Top Broker at CITI, leaves to join Credit Suisse. More problems for the troubled bank who has sold some shares to DUBAI
The problems at Citigroup (C) keep getting worse. BusinessWeek has learned that one of Citi’s top brokers has bolted the bank to sign on with Credit Suisse (CS). Richard Zinman and his team of junior brokers officially left Citi on May 30, according to people familiar with the matter, in part because so many of Zinman’s wealthy clients had lost millions from investing in a series of Citi-managed hedge funds.
Zinman perennially ranks as one of the nation’s top brokers in terms of customer assets under management and servicing high-net-worth investors. Barron’s magazine recently ranked Zinman as the nation’s sixth-biggest broker in terms of assets under management, revenues generated, and customer satisfaction. Zinman’s team at Citi managed $11.6 billion in assets, according to the report.
A Big Catch for Credit Suisse
Citi confirmed that Zinman had left the company, and a person who answered the telephone at Zinman’s former office said that he could now be reached at Credit Suisse. A Credit Suisse spokesperson wasn’t immediately available for comment. One of the former Citi brokers coming over with Zinman is Anthony Dertouzos, another top adviser. On May 30, Credit Suisse issued an internal memo heralding its big catch, saying it had reeled in a “top team from Citigroup Global Wealth Management.”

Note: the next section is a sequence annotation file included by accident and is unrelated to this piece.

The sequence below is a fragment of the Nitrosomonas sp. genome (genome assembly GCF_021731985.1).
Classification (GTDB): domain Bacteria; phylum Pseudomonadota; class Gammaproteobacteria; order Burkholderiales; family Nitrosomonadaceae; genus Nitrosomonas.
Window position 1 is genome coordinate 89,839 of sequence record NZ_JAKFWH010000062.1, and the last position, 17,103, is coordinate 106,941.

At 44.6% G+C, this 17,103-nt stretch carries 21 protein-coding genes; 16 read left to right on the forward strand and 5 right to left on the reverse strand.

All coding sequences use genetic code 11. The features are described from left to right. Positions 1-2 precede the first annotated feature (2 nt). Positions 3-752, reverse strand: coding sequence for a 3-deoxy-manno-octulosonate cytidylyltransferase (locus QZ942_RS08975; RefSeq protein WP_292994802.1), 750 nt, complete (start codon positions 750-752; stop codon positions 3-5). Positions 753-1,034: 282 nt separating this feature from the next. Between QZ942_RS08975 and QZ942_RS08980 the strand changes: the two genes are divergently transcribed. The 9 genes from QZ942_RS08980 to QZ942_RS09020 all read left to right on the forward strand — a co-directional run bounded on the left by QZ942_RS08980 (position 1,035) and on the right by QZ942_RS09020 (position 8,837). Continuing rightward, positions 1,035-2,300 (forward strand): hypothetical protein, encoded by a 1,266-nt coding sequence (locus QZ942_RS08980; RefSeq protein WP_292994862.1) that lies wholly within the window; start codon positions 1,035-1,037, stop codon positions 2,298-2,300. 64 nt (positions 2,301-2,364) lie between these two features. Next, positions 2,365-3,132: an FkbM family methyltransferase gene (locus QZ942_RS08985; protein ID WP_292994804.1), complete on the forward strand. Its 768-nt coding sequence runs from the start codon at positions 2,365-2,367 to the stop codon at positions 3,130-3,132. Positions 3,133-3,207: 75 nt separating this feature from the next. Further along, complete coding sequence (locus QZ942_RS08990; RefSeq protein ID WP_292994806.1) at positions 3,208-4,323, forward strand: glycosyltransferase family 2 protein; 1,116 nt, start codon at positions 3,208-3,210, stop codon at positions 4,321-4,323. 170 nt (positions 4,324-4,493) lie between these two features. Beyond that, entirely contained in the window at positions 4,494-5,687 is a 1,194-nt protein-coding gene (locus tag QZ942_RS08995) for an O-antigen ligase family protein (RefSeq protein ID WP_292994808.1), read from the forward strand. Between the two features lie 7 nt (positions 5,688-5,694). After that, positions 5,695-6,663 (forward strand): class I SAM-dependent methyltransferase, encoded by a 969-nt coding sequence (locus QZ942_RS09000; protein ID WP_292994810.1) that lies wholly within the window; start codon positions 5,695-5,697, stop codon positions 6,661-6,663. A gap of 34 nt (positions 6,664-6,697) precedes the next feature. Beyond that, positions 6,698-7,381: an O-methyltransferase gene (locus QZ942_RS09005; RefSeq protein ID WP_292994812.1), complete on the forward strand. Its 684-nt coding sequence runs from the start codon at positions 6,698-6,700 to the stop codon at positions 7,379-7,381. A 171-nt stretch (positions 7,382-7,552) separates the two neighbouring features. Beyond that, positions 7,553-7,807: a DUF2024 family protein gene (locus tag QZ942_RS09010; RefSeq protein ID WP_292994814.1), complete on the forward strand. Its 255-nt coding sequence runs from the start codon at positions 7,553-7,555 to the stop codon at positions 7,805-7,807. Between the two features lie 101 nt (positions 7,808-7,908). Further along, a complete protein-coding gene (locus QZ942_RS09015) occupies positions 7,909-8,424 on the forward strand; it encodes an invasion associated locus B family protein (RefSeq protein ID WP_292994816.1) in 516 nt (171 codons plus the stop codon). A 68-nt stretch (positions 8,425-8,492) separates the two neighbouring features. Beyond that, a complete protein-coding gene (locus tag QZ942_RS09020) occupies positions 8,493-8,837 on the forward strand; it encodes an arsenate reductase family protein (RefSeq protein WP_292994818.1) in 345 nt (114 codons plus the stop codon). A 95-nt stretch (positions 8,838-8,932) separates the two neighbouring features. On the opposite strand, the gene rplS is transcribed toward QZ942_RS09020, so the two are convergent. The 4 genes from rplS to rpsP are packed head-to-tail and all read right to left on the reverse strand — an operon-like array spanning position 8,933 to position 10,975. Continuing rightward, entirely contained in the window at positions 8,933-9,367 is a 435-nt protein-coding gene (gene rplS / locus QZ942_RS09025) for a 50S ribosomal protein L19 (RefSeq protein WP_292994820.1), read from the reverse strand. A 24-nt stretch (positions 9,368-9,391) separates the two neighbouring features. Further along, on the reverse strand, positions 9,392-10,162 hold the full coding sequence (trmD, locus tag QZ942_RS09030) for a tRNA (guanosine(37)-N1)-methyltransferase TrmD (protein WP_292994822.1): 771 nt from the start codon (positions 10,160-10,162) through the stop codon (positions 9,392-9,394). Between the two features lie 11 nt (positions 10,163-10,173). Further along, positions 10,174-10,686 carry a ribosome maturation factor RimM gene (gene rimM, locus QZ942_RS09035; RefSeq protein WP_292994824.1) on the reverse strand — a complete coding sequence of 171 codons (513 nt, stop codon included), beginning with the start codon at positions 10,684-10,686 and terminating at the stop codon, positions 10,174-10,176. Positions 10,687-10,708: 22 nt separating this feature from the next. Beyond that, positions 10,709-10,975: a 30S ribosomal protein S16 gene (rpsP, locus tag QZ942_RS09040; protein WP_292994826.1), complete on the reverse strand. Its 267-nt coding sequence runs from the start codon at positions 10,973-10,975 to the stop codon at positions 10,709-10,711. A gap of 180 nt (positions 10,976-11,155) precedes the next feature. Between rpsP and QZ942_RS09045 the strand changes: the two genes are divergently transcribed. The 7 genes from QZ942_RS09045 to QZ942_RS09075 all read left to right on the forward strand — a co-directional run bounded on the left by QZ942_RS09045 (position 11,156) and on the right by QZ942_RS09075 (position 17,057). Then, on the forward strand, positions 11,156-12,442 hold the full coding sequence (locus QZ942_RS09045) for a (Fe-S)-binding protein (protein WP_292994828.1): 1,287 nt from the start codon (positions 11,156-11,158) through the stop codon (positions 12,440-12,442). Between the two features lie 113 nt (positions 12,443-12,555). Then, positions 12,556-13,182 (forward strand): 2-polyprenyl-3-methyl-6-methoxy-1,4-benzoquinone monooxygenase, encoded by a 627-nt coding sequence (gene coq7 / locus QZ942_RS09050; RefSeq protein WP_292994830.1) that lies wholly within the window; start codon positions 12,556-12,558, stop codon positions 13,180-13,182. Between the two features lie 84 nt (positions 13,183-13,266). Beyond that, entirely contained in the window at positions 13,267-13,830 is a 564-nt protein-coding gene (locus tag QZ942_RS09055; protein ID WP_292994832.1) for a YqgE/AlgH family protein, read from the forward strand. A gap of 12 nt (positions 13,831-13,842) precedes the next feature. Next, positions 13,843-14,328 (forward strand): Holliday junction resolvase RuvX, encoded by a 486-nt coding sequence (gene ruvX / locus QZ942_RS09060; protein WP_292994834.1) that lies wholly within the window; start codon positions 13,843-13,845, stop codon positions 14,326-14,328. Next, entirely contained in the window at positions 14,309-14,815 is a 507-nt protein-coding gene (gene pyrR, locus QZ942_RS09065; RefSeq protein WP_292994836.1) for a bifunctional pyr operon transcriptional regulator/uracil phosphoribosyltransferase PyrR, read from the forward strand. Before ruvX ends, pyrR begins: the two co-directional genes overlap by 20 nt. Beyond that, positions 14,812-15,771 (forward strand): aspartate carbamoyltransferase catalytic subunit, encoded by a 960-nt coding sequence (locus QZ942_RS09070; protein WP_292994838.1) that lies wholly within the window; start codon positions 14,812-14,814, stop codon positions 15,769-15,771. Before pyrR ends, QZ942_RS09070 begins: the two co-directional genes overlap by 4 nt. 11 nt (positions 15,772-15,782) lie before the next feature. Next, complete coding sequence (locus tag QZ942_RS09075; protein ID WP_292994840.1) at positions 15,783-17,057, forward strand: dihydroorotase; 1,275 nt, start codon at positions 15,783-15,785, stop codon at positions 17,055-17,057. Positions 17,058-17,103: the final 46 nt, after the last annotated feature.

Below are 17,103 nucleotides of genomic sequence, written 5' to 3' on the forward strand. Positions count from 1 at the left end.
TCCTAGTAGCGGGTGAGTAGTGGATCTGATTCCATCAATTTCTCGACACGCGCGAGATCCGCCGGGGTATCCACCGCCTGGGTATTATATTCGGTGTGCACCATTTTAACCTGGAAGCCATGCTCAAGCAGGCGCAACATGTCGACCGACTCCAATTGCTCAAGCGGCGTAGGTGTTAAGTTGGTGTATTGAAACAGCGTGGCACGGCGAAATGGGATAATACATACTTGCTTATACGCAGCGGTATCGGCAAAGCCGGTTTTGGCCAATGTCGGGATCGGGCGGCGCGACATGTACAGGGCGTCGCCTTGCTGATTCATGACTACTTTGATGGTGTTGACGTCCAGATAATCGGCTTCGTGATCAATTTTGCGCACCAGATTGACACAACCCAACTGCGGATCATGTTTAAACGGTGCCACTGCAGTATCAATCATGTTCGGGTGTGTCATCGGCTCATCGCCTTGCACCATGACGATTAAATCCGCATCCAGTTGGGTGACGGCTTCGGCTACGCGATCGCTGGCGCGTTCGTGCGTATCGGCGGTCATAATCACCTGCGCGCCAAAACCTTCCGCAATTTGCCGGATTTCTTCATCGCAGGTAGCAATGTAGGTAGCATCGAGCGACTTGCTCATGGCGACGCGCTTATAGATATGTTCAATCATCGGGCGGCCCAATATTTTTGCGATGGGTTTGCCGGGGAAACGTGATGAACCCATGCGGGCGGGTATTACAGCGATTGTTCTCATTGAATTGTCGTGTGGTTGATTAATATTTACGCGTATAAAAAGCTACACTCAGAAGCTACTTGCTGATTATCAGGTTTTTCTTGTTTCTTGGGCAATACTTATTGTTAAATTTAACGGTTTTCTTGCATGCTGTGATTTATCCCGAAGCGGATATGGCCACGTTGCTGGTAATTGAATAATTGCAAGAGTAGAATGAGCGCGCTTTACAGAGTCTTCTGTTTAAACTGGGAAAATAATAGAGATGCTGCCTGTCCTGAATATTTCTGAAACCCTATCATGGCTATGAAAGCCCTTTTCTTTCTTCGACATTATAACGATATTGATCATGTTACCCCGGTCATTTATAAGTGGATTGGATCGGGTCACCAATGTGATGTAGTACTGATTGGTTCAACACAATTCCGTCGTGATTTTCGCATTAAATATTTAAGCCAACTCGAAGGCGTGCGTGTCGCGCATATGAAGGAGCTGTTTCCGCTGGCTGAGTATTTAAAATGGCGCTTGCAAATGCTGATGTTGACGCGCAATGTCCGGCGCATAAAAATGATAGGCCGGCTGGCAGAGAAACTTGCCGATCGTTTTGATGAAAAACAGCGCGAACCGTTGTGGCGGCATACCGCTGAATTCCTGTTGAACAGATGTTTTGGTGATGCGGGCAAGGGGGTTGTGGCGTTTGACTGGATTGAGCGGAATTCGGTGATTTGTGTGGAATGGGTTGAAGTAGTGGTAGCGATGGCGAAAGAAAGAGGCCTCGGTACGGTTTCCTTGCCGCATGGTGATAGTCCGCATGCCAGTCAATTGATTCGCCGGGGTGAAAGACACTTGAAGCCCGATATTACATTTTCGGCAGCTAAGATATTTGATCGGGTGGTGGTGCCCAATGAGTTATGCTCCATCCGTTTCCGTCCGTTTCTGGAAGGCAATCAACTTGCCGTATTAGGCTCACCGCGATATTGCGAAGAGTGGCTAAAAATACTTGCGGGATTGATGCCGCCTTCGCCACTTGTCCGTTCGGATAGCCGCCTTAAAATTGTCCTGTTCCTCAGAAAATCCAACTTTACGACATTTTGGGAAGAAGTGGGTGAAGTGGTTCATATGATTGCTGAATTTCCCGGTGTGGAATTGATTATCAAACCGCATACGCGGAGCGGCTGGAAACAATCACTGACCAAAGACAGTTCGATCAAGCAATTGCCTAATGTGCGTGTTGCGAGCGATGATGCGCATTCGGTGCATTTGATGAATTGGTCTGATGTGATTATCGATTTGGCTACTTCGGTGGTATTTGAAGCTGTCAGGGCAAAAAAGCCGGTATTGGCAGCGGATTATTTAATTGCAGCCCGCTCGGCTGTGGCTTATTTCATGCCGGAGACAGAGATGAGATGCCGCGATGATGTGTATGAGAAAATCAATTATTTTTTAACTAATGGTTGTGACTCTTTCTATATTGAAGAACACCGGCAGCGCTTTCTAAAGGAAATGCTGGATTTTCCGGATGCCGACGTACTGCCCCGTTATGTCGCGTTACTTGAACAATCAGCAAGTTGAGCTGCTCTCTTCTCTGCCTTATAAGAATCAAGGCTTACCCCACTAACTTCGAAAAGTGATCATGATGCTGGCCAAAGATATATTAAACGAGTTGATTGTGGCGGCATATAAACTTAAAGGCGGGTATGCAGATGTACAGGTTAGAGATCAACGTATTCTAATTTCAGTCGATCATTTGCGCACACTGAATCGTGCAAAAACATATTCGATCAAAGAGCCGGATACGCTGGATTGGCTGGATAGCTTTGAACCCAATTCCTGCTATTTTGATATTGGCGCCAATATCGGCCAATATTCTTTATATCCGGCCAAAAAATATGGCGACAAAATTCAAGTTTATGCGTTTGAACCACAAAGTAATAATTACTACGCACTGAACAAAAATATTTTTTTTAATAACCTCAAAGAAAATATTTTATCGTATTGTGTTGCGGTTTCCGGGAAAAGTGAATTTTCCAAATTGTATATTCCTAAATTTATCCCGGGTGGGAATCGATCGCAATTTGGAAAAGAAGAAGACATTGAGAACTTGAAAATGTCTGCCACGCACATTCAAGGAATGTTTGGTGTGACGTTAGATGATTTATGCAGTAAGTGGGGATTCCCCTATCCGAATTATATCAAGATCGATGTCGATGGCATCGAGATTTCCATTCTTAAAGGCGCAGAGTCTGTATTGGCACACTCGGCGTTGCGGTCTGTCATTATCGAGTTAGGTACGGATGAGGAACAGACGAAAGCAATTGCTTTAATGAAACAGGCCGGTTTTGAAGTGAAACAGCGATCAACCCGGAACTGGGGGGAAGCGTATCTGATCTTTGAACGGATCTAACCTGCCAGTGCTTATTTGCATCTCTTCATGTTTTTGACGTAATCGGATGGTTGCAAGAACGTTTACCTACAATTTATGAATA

Zinman’s departure is a big blow to Citi’s wealth management group, the one division of the bank that has been posting consistently strong profit numbers. In recent weeks, Citi executives have scrambled to keep Zinman, who sources say was ready to leave for Credit Suisse a week ago. Over the past two months, a number of “top Citi brokers have fled the firm” (BusinessWeek, 4/16/08).
Brokers at Citi have been angry over the woeful performance of several of the bank’s hedge funds—most notably its Falcon Strategies funds and Asta/Mat municipal bond funds. Those series of hedge funds had raised nearly $5 billion in investor money, much of it coming from Citi’s wealthiest brokerage customers. The funds have been big disasters, losing anywhere from 50% to 80% of their value. The collapse of the funds has sparked a number of lawsuits and investor arbitrations.
In the past week, Reaz Islam, the manager of the Citi hedge funds, which were marketed as low-risk investments, left the bank. Islam had been with Citi for nearly 18 years.
Goldstein is an associate editor at BusinessWeek, covering hedge funds and finance